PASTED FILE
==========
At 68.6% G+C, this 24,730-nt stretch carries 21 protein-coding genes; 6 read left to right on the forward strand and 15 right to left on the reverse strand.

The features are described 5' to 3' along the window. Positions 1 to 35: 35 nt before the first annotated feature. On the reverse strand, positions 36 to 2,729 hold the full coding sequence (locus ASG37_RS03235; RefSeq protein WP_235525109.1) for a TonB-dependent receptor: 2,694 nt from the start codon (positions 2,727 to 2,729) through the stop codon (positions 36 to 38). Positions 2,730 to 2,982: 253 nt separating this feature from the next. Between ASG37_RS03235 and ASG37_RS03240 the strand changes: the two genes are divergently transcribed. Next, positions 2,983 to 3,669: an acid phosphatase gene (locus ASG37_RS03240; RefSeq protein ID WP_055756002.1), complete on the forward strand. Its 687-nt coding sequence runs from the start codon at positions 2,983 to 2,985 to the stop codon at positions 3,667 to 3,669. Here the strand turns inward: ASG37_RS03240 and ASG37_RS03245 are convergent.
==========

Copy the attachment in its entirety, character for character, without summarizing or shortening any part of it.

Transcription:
At 68.6% G+C, this 24,730-nt stretch carries 21 protein-coding genes; 6 read left to right on the forward strand and 15 right to left on the reverse strand.

The features are described 5' to 3' along the window. Positions 1 to 35: 35 nt before the first annotated feature. On the reverse strand, positions 36 to 2,729 hold the full coding sequence (locus ASG37_RS03235; RefSeq protein WP_235525109.1) for a TonB-dependent receptor: 2,694 nt from the start codon (positions 2,727 to 2,729) through the stop codon (positions 36 to 38). Positions 2,730 to 2,982: 253 nt separating this feature from the next. Between ASG37_RS03235 and ASG37_RS03240 the strand changes: the two genes are divergently transcribed. Next, positions 2,983 to 3,669: an acid phosphatase gene (locus ASG37_RS03240; RefSeq protein ID WP_055756002.1), complete on the forward strand. Its 687-nt coding sequence runs from the start codon at positions 2,983 to 2,985 to the stop codon at positions 3,667 to 3,669. Here the strand turns inward: ASG37_RS03240 and ASG37_RS03245 are convergent.